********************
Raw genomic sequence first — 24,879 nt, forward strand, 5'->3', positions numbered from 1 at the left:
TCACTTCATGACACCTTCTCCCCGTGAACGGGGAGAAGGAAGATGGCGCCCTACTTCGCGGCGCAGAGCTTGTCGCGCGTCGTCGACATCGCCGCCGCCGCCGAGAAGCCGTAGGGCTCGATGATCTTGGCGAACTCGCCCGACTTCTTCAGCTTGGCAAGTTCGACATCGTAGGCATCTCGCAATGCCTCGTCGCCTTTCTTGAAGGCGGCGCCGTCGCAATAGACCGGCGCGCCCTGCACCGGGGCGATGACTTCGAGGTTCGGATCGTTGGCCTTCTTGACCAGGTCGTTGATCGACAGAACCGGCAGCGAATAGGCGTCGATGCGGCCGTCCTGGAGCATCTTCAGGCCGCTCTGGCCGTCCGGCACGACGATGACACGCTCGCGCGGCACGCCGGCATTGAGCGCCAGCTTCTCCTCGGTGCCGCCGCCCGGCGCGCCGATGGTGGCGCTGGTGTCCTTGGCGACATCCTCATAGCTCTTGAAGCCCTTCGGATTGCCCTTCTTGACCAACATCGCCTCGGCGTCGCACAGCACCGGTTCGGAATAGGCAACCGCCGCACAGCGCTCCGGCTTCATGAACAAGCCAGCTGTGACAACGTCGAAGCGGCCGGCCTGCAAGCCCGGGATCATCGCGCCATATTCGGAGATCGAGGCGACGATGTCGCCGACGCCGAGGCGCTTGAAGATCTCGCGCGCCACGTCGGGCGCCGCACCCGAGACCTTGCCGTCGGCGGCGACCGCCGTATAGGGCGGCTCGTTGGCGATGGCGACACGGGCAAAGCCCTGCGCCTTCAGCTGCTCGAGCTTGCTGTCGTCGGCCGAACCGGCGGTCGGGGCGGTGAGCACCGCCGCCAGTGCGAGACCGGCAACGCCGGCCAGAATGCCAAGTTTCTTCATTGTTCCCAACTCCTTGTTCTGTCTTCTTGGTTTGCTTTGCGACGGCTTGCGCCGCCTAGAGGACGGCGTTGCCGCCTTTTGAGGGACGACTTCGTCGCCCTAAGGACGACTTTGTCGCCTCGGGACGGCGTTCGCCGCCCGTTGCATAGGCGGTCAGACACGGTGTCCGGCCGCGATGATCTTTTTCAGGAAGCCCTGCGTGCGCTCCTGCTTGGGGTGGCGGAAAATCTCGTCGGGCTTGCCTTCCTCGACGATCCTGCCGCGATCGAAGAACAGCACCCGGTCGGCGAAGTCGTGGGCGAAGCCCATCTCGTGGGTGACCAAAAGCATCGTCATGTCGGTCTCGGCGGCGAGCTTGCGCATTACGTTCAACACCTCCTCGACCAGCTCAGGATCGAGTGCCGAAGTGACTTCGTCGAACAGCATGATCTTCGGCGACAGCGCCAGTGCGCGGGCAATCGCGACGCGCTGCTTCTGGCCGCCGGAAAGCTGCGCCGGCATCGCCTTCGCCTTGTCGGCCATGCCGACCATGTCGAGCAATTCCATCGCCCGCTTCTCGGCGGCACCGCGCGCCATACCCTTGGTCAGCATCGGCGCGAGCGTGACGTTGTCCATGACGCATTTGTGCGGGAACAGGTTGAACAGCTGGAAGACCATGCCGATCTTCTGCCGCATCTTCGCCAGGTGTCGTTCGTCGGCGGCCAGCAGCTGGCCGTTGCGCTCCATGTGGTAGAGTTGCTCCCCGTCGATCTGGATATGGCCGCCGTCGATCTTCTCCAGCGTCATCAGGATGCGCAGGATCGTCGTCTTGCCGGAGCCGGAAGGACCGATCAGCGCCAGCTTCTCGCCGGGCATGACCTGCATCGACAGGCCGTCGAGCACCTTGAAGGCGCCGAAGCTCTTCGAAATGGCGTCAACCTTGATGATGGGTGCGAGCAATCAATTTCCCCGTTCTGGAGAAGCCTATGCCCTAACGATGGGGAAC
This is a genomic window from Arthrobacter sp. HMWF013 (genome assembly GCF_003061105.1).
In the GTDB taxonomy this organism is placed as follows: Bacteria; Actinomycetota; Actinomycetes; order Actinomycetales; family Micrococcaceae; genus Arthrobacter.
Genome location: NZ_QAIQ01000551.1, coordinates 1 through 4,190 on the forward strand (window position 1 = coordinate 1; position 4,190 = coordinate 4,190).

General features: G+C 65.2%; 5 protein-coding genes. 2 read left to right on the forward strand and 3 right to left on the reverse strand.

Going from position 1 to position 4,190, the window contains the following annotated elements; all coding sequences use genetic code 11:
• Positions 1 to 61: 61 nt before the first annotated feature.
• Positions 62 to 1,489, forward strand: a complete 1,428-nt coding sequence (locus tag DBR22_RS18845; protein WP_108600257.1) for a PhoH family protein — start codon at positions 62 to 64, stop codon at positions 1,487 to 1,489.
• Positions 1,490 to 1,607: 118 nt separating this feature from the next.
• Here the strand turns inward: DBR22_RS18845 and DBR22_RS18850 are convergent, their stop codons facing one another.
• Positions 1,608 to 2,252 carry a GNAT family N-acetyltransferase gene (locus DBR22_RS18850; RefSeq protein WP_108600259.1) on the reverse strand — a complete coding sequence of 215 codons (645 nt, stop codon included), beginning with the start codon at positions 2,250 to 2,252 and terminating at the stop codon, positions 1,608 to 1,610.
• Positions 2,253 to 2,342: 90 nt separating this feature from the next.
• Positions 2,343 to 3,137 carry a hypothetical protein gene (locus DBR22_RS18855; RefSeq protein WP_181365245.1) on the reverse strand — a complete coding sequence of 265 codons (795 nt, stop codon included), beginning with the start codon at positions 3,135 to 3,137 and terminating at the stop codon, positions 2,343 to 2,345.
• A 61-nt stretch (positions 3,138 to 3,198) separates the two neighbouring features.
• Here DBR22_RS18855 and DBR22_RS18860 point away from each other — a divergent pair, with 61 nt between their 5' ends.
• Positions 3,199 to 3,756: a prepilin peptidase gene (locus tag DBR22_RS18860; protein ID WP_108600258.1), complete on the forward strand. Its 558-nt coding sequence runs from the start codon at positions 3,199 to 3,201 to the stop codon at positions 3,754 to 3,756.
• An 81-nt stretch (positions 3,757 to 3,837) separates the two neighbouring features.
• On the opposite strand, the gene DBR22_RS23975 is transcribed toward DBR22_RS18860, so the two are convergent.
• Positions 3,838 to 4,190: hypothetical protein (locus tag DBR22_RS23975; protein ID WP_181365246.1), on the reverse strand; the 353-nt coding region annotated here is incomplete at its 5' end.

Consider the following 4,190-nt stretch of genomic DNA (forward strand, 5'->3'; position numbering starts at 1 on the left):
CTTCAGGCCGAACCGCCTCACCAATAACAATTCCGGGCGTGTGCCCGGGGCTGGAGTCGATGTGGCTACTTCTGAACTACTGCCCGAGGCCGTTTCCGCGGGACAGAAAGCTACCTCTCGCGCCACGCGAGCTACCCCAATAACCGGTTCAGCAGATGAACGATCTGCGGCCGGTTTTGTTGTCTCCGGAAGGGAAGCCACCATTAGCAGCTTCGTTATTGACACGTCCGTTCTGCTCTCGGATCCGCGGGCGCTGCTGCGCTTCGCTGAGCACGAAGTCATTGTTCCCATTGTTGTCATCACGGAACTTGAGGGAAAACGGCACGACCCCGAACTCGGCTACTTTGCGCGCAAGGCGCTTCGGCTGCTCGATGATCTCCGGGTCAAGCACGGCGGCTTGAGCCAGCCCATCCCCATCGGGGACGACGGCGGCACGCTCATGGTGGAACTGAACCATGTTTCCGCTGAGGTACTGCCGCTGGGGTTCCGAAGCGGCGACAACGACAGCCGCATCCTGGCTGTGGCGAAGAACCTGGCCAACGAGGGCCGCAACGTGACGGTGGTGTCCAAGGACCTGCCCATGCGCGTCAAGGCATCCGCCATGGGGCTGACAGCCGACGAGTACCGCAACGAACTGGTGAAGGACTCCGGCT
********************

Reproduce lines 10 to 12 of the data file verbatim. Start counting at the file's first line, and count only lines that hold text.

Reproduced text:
• Positions 1,490 to 1,607: 118 nt separating this feature from the next.
• Here the strand turns inward: DBR22_RS18845 and DBR22_RS18850 are convergent, their stop codons facing one another.
• Positions 1,608 to 2,252 carry a GNAT family N-acetyltransferase gene (locus DBR22_RS18850; RefSeq protein WP_108600259.1) on the reverse strand — a complete coding sequence of 215 codons (645 nt, stop codon included), beginning with the start codon at positions 2,250 to 2,252 and terminating at the stop codon, positions 1,608 to 1,610.